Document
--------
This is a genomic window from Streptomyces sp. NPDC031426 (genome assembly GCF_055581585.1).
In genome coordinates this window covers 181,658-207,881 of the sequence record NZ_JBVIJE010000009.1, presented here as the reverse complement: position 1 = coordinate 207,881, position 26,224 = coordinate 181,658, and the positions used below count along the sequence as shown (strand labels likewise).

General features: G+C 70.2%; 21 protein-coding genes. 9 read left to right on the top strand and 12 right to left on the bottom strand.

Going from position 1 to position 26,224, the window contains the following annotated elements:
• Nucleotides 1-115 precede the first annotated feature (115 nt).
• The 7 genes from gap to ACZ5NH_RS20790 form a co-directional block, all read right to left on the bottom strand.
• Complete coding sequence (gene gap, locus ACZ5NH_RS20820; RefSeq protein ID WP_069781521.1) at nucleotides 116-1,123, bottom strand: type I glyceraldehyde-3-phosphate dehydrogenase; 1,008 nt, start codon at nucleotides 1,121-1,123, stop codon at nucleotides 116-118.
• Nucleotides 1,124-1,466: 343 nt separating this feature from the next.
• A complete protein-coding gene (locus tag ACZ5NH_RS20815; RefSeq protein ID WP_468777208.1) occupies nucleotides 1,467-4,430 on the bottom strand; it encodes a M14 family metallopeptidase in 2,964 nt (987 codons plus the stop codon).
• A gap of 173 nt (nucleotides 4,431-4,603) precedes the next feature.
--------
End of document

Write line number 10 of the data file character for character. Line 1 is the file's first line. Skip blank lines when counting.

• A gap of 173 nt (nucleotides 4,431-4,603) precedes the next feature.